BLACK Friday deals in South Africa boosted retail activity to rise above market expectations in November 2021, buoyed by a rise in clothing and general dealers’ sales.
Data from Statistics South Africa (StatsSA) showed that retail trade sales surged by 3.3 percent in November from a year earlier, up from an upwardly revised 1.9 percent rise in the previous month.
This was the third consecutive month of growth in retail activity and the strongest since June, well ahead of the market’s forecast of a 2 percent increase.
StatsSA said six of the seven major categories of sales recorded annual expansion in November.
But retail activity was mainly boosted by sales of textiles, clothing, footwear and leather goods, which rose to 10.3 percent in November from 6.2 percent in October.
General dealers also recorded robust growth of 3.6 percent from 0.3 percent the previous month.
The only category that contracted was “hardware, paint and glass”, which has declined for the fifth consecutive month in November, easing by 0.2 percent.
Nedbank economist Johannes Khosa said sales were lifted by Black Friday specials and some improvement in income growth due to less stringent lockdown restrictions. Khosa said slightly better labour market conditions would continue to encourage consumer spending in the short term.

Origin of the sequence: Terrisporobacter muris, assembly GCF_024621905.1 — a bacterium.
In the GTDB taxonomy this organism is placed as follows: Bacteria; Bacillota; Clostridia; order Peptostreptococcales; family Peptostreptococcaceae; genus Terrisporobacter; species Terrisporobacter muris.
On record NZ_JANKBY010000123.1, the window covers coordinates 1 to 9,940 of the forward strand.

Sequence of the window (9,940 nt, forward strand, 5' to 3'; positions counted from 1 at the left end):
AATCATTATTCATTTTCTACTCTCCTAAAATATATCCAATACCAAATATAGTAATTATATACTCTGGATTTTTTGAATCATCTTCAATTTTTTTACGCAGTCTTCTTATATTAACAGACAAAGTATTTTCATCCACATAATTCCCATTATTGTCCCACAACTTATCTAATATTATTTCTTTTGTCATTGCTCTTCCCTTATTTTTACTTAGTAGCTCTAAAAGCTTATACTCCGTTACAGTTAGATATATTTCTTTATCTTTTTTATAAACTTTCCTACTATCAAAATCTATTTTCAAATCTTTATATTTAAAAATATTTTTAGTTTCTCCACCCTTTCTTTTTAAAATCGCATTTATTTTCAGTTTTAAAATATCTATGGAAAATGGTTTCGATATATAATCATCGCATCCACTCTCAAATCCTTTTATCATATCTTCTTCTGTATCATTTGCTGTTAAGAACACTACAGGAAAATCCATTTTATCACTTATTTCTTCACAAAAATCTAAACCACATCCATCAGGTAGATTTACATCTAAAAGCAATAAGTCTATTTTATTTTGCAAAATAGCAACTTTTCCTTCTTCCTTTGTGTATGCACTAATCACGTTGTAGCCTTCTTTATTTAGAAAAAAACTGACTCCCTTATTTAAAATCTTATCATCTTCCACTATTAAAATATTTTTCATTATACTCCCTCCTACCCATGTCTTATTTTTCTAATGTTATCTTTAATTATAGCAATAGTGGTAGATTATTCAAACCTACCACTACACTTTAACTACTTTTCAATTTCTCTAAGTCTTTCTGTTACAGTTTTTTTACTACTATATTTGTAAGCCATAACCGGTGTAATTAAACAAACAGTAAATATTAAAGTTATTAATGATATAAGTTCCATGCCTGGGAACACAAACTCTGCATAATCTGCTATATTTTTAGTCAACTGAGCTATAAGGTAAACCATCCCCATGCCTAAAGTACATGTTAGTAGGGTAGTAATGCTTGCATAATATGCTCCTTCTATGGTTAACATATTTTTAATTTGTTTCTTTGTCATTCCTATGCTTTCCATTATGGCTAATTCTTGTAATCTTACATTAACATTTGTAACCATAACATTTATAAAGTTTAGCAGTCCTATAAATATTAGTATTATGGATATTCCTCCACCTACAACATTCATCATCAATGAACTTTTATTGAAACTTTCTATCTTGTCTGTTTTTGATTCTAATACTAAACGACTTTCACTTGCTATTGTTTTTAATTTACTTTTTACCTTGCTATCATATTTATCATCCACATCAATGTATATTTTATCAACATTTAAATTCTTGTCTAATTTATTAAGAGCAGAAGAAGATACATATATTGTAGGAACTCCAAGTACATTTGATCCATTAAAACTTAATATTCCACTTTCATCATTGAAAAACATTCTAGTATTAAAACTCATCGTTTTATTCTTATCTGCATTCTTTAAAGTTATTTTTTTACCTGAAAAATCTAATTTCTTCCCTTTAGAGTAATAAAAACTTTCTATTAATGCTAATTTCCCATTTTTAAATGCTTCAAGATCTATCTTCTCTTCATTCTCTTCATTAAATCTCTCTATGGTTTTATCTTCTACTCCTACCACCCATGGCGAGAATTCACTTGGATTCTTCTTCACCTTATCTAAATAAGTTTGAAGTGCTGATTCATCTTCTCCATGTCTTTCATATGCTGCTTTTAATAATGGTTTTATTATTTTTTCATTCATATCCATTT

“However, the upside will be partly contained by higher food and fuel prices, rising interest rates and fragile consumer confidence,” he said.
“Consumer spending will remain the main driver of the economic recovery in the last quarter of 2021 and calendar.”
On a monthly basis, retail trade lifted by 1.9 percent in November after shrinking 1.3 percent in the previous month.
In the three months ended November, seasonally adjusted retail trade sales increased by 4.1 percent compared with the previous three months.
Though the retail industry enjoyed increased activity in November, the sector remains well behind their pre-crisis levels as the sector was 2 percent lower than the 2019 average.
FNB economist Siphamandla Mkhwanazi, however, said the near term retail sales should still benefit from factors such as the improved roll-out of income support grants, an improvement in consumption credit uptake, the better-than-expected civil wage agreement, the swift recovery in non-labour income and easier lockdown restrictions.
“However, we are concerned about the intensifying consumer headwinds that should weigh on longer-term shopping activity,” Mkhwanazi said.
“These include higher living costs, especially transportation and electricity costs, still depressed consumer sentiment, weak labour market and the less supportive interest rate environment.”
BUSINESS REPORT ONLINE